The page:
Prestonfield House

Prestonfield House is a boutique hotel in Prestonfield, Edinburgh, Scotland.

Prestonfield House
Prestonfield House - geograph.org.uk - 1599982.jpg
General information
LocationPrestfield Road, Edinburgh,  Scotland
Coordinates55°56′11″N 3°09′27″W / 55.936426°N 3.157475°W / 55.936426; -3.157475Coordinates: 55°56′11″N 3°09′27″W / 55.936426°N 3.157475°W / 55.936426; -3.157475
Opening1960s
Other information
Number of suites23
Number of restaurants1
Website
www.prestonfield.com%20www.prestonfield.com

Prestonfield House was originally built in 1687 by architect Sir William Bruce,[1] and was once considered a wealthy rural estate, but in recent decades has come to serve as a hotel.

Although it falls on the small side as an establishment, having only 23 rooms, Prestonfield House is well-known to hotel and hospitality critics.[2][3]

The hotel is at the foot of Arthur's Seat. The hotel owns a large roundhouse, previously used for keeping horses. The stables were repurposed and now host events, including the "Taste of Scotland Festival".[4]

HistoryEdit

Originally known as Priestfield, the site was once a wealthy monastery, founded in 1150 by Henry, Earl of Northumbria.[5]

Circa 1510, Walter Chepman built Priestfield House on the site. Thomas Hamilton, Lord Priestfield was clearly living in the house in 1607, when he adopted Prestonfield as his style as a Senator of the College of Justice.[6]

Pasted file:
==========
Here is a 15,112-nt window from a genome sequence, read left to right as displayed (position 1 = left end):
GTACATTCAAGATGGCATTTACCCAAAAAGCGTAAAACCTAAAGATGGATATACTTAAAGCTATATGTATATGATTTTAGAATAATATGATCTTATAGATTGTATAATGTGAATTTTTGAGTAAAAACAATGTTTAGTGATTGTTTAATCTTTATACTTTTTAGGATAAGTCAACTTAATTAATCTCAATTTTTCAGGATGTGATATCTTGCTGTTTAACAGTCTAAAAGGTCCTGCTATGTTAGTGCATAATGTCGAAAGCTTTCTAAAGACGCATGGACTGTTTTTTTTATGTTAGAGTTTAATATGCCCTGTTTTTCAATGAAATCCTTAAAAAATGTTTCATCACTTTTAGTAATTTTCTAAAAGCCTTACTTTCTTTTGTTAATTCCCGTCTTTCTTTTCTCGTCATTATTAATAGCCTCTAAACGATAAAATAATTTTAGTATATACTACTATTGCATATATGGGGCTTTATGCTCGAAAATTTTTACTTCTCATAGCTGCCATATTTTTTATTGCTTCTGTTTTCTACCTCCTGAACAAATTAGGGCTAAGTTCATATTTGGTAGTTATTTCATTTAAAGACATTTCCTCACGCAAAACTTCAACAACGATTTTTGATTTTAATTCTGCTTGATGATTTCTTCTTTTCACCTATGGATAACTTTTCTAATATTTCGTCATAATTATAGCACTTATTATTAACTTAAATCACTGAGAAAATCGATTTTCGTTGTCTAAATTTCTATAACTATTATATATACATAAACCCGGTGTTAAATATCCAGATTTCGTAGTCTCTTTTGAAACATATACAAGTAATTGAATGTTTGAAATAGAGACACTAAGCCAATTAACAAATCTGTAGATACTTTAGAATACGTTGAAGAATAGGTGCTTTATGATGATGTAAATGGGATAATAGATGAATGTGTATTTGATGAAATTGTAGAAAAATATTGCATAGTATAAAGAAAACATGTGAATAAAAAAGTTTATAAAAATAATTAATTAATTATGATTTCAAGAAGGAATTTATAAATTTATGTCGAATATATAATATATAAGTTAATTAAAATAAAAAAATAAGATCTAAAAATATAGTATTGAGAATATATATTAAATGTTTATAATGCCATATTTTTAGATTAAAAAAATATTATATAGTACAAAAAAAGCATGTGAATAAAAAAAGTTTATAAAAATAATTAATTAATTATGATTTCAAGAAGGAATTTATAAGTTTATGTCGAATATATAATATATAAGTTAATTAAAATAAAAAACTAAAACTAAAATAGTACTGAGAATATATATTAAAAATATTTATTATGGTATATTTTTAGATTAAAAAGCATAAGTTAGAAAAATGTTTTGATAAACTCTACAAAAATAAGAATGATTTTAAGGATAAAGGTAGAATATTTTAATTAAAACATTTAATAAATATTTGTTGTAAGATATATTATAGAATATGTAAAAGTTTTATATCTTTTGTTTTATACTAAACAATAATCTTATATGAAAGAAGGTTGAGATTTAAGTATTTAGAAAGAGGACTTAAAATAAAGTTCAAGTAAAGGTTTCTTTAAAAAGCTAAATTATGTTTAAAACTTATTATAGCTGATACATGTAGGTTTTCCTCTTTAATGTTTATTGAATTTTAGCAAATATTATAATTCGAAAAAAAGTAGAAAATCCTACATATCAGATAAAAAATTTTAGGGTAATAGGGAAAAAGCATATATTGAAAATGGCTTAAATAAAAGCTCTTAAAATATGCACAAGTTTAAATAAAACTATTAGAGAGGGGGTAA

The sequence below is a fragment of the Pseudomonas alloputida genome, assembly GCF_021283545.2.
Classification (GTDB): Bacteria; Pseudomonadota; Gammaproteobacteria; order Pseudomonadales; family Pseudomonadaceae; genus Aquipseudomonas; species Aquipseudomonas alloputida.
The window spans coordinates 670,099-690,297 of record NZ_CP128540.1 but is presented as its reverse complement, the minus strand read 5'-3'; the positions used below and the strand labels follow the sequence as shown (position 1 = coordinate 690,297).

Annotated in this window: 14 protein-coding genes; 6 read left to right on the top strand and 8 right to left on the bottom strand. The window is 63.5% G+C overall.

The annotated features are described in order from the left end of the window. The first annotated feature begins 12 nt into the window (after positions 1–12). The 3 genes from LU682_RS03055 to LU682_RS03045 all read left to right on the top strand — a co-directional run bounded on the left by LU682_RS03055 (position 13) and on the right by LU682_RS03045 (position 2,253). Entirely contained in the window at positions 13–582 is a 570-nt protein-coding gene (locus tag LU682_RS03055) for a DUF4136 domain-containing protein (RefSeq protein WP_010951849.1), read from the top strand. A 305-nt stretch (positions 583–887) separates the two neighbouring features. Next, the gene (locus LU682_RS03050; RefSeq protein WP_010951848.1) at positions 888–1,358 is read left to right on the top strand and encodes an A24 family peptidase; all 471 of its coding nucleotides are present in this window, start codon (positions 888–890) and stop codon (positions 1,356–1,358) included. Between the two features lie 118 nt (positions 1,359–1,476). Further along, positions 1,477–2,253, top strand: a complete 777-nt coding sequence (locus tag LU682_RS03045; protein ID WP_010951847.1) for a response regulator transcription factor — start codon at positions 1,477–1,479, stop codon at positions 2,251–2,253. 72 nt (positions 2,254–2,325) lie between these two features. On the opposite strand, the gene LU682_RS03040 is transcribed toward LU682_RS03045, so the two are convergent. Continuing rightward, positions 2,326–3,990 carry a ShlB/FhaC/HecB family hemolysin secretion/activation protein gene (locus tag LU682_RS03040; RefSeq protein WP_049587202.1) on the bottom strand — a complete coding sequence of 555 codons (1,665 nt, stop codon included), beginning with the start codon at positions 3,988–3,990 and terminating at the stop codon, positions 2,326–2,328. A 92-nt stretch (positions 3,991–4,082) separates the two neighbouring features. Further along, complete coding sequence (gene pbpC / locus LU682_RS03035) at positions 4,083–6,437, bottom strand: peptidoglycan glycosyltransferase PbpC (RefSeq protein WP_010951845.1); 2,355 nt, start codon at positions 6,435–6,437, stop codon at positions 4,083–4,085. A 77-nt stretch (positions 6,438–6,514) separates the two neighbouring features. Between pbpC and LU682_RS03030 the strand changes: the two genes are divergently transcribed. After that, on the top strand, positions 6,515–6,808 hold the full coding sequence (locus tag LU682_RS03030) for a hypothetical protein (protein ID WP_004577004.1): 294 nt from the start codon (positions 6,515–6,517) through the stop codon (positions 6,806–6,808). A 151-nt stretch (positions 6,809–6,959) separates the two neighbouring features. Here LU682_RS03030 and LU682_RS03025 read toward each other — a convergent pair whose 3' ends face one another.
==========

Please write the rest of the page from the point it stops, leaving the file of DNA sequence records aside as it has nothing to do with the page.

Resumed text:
James Dick bought the house in 1671. It burned down during an anti-Catholic riot in 1681. Dick employed Sir William Bruce to design a replacement building, which was then renamed Prestonfield, distancing it from its Catholic connections.[7]

The house remained the home of the Dick baronets for many centuries.

In 1751 the house was inherited by Sir Alexander Dick[8] from his elder brother William and his wife Anne Dick. The Dick family continued to modify and improve the estate, adding paintings, a new staircase with reception rooms and a porte-cochère. Most notably, the stable house was built in the 19th century, as designed by James Gillespie Graham.

The estate was converted for use as a hotel in the 1960s and, in 2003, the hotel was bought by restaurateur James Thomson.

In 2004 Mike Watson, Baron Watson of Invergowrie was charged and later convicted of Wilful fire raising after setting fire to a set of curtains in the hotel following a night of heavy drinking in The Stables at The Scottish Politician of the Year party.[9][10]

ReferencesEdit

  1. ^ Porter, Darwin; Prince, Danforth (2009), Frommer's Scotland (11 ed.), Frommer's, p. 101, ISBN 978-0-470-47075-6
  2. ^ "PRESTONFIELD - Updated 2019 Prices, Hotel Reviews, and Photos (Edinburgh)".
  3. ^ "Luxury 5 Star Boutique Hotel, Edinburgh | Prestonfield House Hotel". www.prestonfield.com.
  4. ^ Taste of Scotland.
  5. ^ "Luxury 5 Star Boutique Hotel, Edinburgh | Prestonfield House Hotel". www.prestonfield.com.
  6. ^ An Historical Account of the Senators of the College of Justice
  7. ^ "Luxury 5 Star Boutique Hotel, Edinburgh | Prestonfield House Hotel". www.prestonfield.com.
  8. ^ "Dick, Alexander" . Dictionary of National Biography. London: Smith, Elder & Co. 1885–1900.
  9. ^ "Prison for drunken peer who set fire to hotel curtain". the Guardian. 23 September 2005. Retrieved 27 January 2022.
  10. ^ "MSP admits setting fire to hotel curtains". The Independent. 1 September 2005. Retrieved 27 January 2022.

External linksEdit